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Paris’ Viaduc des Arts and its Promenade Plantée: a former railroad turned into a green suspended walkway.

Paris’ Viaduc des Arts and its Promenade Plantée: a former railroad turned into a green suspended walkway.

As my belle-mère would say: “Why a duck?” Because if you like to walk (or run for those who like to jog) Paris is made for you, and one of the best walks is the path you stroll along the old train track, in the 12th arrondissement, the viaduc des arts. Opened in 1993, it’s a 3-mile long path of gardens, trellises and benches that start 22-feet high above street level and end in forest-like tunnel trenches. The Promenade Plantée, also known as La Coulée Verte, offers a great view of Paris’ 12th arrondissement, it’s buildings and parcs; don’t miss the police station along the way with its series of statues, the “slaves” inspired by Michelangelo’s.

La Promenade Plantée
75012 Paris
From the beginning of the Avenue Deaumesnil (metro Bastille or Gare-de-Lyon) to the end of Rue du Sahel (at Boulevard Soult, between Porte de Vincennes and Porte Dorée), with stairs all along the way.

7/7
M-F: 8am-sunset
Sat-Sun: 9am-sunset

Les Arènes de Lutèce: Paris’ Gallo-Roman amphitheatre.

Les Arènes de Lutèce: Paris’ Gallo-Roman amphitheatre.

One of Paris’ most important archeological remains of the Gallo-Roman era, les Arènes de Lutèce was built in the first century AD. It is believed that this amphitheater could seat up to 17000 spectators and was the stage for both theater and gladiatorial combat. After the barbaric invasions which took place during the 3rd century AD, the arena became a cemetery that was later filled in completely. It wasn’t until 1869, during the opening of Rue Monge, that the arena was discovered. Without the determination of Victor Hugo and a few others to save it from destruction, les Arènes de Lutèce might have fallen forever into oblivion!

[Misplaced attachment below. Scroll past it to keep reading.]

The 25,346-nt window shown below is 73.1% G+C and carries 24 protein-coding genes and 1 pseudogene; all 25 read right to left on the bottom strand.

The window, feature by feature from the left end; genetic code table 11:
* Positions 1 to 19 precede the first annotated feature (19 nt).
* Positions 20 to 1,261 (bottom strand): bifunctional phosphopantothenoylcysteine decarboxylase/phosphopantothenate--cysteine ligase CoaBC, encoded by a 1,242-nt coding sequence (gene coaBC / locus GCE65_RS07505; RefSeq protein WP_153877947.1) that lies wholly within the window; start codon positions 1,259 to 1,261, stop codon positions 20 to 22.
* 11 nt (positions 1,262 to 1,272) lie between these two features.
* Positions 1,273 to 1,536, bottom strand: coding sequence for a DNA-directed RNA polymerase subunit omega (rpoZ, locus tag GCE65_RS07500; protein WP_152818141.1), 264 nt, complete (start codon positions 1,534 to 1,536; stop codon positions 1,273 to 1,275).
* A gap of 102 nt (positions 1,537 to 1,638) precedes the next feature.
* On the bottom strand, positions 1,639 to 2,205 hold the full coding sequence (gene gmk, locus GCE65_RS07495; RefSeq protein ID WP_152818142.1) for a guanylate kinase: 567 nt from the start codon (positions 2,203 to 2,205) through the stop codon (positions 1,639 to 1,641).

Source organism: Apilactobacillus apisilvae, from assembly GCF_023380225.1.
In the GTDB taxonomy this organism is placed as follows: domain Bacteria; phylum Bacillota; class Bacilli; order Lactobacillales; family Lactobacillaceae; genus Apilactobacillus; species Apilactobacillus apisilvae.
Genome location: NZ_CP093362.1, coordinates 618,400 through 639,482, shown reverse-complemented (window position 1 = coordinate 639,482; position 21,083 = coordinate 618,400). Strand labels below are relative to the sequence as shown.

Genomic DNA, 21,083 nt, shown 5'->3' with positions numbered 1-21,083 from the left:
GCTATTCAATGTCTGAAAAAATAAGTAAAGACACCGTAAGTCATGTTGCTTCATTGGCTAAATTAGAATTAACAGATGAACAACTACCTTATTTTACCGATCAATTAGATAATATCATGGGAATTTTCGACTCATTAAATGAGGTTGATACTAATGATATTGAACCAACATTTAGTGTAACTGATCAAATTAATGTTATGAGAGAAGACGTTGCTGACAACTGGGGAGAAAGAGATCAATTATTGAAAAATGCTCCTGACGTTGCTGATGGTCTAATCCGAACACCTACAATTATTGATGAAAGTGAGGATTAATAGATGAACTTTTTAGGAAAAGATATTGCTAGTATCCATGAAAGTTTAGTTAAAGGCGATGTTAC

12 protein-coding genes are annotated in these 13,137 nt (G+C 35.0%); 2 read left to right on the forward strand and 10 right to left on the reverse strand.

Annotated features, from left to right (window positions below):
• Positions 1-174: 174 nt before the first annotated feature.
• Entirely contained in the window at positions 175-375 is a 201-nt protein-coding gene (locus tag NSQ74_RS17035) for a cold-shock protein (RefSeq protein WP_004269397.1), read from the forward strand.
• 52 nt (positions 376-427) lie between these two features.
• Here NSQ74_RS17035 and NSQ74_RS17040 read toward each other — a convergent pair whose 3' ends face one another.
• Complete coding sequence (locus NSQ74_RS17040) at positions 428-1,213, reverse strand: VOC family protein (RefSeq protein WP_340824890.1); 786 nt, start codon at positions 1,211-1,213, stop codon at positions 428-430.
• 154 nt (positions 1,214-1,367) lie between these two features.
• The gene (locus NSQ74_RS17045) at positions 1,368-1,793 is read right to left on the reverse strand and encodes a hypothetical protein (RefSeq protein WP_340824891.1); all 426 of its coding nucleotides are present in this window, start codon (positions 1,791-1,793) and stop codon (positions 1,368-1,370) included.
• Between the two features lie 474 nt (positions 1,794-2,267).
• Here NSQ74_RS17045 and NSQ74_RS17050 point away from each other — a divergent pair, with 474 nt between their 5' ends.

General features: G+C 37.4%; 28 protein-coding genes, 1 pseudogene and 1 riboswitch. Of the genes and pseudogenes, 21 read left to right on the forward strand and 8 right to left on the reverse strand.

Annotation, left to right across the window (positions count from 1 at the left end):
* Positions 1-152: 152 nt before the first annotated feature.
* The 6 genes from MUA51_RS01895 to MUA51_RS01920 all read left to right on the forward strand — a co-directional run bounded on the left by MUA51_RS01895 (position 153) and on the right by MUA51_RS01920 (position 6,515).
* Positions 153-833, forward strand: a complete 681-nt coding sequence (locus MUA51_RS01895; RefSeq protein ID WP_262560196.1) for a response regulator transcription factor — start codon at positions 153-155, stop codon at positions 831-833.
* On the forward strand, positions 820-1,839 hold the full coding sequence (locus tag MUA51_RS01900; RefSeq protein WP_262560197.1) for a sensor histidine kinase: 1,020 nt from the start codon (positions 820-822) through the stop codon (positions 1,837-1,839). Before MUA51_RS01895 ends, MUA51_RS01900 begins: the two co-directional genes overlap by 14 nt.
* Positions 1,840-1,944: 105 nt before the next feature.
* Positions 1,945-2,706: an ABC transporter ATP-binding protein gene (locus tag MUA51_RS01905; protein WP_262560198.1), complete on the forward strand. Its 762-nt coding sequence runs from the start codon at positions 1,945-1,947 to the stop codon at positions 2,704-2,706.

Whether you go there for a pétanque game, to sunbath, draw, practice your ball-juggling, eat or rest, there will always be room for you to sit down and contemplate how much time has passed while enjoying a moment of peace in the heart of a busy city. Also, just like in all of Paris’ parks there’s free Wi-Fi at les Arènes de Lutèce.

Arènes de Lutèce
49 Rue Monge
75005 Paris
Metro: Place Monge, Cardinal Lemoine

7/7
Dec-Feb: 8am-5.45pm (9am on the weekend)
March: 8am-7pm (9am on the weekend)
April: 8am-8.30pm (9am on the weekend)
May-August: 8am-9.30pm (9am on the weekend)
September: 8am-8.30pm (9am on the weekend)
Oct-Nov: 8am-7.30pm (9am on the weekend)
Closing time’s around sunset basically!